Some closing tips. If you're hooking up the MKii to your breadboard, be sure you have the cable's pinouts correctly.  I found so much confusing and contradictory pinout information for the AVRISP MKii on the web it was rediculous. It all comes down to locating PIN 1 -- which is always located on the side of the ribbon with the stripe. Now since two pinholes line up with the ribbon stripe, look carefully for a triangle symbol. The triangle will point you to PIN 1, and thereafter you can make out the orientation of all the other pins.

I really hope this helps out other people and saves you all the headaches I had to go through to get this thing working. I swear at one point I was ready to hang the MKii on a post outside and put a bullet through it!

JOPIN STUDIOS | Trusted Web Design since 1998 | www.jopin.com


Is it also true or not that the Atmel AVRISP MKii will not provide power to the target? I have a USBtiny programmer that does provide such +5vdc power for the target if you have a jumper clip in the correct position, but thought I read that some programmers don't offer that selection option?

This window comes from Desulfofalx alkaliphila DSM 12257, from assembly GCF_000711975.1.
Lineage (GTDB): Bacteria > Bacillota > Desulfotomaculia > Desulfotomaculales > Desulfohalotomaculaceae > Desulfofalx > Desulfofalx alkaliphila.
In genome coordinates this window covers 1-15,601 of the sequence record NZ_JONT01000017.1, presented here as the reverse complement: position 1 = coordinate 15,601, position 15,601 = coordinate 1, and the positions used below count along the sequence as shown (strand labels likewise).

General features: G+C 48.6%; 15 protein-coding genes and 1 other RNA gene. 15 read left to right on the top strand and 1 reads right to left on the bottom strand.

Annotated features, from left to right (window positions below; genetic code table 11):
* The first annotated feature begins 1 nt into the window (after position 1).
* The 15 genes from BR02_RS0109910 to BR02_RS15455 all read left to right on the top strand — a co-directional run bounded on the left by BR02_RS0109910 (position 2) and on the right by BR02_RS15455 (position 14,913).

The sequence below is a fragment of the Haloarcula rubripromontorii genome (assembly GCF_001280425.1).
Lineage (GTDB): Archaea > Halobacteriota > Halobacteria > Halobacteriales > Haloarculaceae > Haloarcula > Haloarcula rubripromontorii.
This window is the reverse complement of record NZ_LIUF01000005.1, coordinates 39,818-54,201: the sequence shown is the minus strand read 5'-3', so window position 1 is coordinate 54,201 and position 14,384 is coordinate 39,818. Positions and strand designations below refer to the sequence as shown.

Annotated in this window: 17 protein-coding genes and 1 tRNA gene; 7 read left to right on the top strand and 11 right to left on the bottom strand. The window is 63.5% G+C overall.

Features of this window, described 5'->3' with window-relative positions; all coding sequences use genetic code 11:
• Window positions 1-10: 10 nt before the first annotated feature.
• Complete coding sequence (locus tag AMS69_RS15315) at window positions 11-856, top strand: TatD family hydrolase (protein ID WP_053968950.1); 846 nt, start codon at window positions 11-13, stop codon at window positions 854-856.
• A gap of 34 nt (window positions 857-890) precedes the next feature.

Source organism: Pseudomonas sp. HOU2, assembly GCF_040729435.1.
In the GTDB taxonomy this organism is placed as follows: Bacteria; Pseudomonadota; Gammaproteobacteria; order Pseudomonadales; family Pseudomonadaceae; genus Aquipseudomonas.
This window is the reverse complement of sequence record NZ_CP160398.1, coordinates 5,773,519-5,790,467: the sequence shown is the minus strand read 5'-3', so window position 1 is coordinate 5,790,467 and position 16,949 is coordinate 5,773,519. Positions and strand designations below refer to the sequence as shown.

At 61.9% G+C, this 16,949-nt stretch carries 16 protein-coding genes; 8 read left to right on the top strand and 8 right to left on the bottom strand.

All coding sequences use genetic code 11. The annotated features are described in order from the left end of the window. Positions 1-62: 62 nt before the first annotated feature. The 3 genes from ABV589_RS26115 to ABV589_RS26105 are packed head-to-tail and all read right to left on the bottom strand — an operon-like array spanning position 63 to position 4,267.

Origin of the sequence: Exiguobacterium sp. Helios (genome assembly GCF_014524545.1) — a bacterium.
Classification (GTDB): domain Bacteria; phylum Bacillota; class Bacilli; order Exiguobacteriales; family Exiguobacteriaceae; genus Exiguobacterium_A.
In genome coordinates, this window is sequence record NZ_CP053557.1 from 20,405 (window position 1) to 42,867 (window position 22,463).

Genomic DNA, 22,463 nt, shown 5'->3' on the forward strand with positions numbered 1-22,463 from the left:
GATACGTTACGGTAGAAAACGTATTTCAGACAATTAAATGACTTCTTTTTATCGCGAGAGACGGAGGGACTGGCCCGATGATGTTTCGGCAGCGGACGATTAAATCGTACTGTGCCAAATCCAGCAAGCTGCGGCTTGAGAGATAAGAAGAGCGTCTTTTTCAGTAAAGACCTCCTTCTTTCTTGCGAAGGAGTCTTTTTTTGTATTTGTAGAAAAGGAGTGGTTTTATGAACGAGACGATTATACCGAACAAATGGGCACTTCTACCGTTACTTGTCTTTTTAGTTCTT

Is it also true or not that the Atmel AVRISP MKii will not provide power to the target? I have a USBtiny programmer that does provide such +5vdc power for the target if you have a jumper clip in the correct position, but thought I read that some programmers don't offer that selection option?


It will not provide power (at least from my experience with a Mega328p on breadboard setup).  I had to hook up an external +5v to the breadboard rails and then hook up the MKii's +5v and GND leads to the +5V & GND rails in order for it to program correctly.  The MKii will power up itself via USB, but I found that it checks to verify you have power to the Chip you're programming.
JOPIN STUDIOS | Trusted Web Design since 1998 | www.jopin.com


great work, but how do you make it work on arduino version 1.0